By TIM WATKIN
Christian Cullen's biography has predictably sat atop the bestseller lists in recent weeks, but nipping at its heels, like an opposition winger, has been an unexpected publishing sensation.
The Penguin History of New Zealand has burst from the pack, barrelling out of bookshops like no history book before. The first print run of 10,000, intended to last until the middle of next year, sold out in six days. The second run, also of 10,000, was pre-sold by bookstores before the shipment arrived from Australia. The third is almost gone, and a fourth is on its way.
Normally, only sport biographies, the odd cookbook and novels of the magnitude of Once Were Warriors sell so many.
"We are flabbergasted and thrilled in equal measure," says Penguin's publishing editor, Geoff Walker.
Call it a rush for self-knowledge. Say the foreshore ruling has got us reconsidering our past again. Talk about the growing maturity of our national identity or give a nod to Whale Rider. However you explain it, New Zealanders have this year shown a desire to learn about themselves. We have shown, too, that an arts event - the Return of the King launch - can muster almost as much fuss as the Rugby World Cup.
A Zen proverb says, "when the student is ready, the teacher will appear", and the book sales show that New Zealanders have chosen as that teacher a man whose insight we have come to trust. A man who long ago chose to write books for ordinary New Zealanders rather than academia, driven by the conviction that "you can't understand your country and your culture unless you know its history".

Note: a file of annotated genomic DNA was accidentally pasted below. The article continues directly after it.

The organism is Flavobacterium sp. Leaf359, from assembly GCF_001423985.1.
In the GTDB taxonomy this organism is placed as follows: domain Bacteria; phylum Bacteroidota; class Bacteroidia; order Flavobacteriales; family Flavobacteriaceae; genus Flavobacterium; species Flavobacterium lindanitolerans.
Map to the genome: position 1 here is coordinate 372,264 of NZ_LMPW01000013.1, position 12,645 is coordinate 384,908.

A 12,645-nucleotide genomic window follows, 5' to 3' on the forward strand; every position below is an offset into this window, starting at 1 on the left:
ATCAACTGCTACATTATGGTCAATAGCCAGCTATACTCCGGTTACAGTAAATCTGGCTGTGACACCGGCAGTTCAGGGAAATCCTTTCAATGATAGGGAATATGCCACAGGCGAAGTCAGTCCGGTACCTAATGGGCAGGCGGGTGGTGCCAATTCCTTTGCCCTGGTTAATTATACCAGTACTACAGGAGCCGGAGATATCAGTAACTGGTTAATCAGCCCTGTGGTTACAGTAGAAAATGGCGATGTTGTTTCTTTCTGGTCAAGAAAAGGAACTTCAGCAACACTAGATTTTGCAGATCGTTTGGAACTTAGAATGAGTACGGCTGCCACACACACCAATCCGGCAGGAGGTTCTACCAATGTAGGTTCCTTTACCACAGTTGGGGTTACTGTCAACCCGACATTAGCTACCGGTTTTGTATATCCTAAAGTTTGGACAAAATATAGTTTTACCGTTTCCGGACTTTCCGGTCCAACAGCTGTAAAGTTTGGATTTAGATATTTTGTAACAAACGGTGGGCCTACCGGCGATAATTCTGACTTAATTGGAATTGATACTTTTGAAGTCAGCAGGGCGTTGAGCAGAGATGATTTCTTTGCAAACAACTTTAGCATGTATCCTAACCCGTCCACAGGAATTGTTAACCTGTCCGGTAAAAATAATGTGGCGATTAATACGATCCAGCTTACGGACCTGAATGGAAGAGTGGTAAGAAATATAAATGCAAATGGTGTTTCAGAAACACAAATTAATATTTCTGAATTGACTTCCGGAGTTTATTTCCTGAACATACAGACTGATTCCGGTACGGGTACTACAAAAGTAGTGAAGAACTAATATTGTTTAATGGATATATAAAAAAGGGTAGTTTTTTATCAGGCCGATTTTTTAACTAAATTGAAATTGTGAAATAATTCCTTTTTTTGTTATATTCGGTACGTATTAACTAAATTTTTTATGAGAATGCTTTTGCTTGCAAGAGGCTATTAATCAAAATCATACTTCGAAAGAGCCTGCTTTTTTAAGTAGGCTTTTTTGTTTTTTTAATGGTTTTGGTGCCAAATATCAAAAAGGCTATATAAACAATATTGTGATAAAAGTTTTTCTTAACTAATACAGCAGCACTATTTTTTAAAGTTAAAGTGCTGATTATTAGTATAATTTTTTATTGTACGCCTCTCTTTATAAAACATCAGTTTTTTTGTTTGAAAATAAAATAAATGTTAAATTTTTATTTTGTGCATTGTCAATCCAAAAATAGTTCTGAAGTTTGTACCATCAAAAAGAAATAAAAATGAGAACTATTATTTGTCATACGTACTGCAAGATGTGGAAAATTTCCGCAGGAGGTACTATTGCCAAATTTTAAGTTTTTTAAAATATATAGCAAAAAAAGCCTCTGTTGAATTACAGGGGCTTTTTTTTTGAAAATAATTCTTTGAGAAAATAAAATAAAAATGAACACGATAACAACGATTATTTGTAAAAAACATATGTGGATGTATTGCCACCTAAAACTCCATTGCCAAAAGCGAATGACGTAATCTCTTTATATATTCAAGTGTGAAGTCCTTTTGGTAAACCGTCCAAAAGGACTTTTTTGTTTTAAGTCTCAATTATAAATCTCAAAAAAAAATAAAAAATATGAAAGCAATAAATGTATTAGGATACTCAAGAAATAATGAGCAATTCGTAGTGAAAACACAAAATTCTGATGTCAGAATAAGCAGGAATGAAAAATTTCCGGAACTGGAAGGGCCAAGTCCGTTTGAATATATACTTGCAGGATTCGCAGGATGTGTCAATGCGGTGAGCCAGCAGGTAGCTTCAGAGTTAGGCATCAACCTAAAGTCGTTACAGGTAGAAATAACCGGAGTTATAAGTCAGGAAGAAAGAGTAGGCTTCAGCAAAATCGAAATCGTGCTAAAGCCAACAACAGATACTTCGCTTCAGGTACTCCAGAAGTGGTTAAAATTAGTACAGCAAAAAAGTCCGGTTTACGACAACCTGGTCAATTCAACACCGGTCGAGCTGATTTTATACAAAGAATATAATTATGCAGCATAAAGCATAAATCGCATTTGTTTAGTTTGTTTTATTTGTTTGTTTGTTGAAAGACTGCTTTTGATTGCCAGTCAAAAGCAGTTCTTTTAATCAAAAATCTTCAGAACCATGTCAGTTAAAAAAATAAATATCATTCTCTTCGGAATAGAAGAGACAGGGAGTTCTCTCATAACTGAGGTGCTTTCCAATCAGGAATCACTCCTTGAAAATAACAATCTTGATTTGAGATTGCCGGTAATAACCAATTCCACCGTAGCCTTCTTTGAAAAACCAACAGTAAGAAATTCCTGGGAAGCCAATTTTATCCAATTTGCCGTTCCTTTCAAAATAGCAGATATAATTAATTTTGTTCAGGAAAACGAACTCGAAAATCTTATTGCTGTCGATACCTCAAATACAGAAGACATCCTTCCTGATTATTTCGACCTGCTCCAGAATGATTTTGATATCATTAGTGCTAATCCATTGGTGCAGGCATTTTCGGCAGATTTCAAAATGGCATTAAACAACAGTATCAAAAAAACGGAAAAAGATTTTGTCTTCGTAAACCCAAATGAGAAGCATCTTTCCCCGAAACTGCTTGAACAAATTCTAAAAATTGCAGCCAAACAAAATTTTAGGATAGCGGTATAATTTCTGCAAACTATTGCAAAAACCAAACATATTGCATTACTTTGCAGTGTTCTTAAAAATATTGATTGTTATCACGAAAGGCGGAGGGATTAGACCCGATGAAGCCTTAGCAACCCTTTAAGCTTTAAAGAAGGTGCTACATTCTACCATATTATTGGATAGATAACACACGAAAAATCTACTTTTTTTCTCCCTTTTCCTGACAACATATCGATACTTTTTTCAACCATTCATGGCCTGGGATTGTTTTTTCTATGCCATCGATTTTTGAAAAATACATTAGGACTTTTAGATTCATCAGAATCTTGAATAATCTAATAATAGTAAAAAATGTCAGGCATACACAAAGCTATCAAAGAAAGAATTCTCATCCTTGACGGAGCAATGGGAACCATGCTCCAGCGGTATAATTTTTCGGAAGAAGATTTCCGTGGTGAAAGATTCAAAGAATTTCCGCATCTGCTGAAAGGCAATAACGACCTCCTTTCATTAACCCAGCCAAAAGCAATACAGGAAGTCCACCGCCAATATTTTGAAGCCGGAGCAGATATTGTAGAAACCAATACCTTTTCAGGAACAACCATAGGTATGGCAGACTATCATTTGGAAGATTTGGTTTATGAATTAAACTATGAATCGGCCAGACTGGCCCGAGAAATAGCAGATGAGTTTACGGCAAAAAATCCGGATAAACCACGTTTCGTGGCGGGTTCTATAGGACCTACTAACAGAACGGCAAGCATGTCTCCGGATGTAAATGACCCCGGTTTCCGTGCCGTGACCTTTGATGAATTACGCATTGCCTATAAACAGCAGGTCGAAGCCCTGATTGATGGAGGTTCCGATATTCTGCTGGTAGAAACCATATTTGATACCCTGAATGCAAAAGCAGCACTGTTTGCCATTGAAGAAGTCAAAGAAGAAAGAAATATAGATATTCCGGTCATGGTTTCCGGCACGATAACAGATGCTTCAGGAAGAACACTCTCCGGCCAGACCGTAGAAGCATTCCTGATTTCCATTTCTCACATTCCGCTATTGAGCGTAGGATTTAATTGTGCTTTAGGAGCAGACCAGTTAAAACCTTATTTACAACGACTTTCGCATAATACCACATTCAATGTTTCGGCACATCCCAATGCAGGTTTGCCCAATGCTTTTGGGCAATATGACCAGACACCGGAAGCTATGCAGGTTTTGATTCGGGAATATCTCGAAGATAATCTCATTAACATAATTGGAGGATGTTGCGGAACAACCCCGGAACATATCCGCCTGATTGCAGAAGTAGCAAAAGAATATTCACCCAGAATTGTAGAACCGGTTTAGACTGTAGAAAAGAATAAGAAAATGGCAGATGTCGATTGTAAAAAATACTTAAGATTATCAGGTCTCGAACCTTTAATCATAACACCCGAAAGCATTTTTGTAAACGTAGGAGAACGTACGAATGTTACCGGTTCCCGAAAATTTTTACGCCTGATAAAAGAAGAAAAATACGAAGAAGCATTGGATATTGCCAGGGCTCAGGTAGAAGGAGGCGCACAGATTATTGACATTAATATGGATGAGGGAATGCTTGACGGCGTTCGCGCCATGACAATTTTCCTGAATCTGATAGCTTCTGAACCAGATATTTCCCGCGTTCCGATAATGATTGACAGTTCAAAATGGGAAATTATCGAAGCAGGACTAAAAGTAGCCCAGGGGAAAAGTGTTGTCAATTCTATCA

A man who got a glimpse of what he means to New Zealanders last month when the news that he had cancer prompted about 900 letters and emails from strangers expressing concern and affection.
Step forward Michael King, winner at this year's inaugural Prime Minister's Awards for Literary Achievement and our New Zealander of the Year.
King is a man of many parts. He has at times been our memory, at others our conscience. He has written the first draft of history, as a journalist, and then as a celebrated author has moved on to the second and third drafts.
Although the move from journalist to full-time author occurred in the mid-70s, and has led to 33 books, he has stayed true to two of the profession's tenets: revelation and truth. What would most of us know of Princess Te Puea, the Moriori or Janet Frame without his revelations? How much more hostile would Pakeha attitudes towards Maori have been in the past 30 years if not for his challenging truth-telling?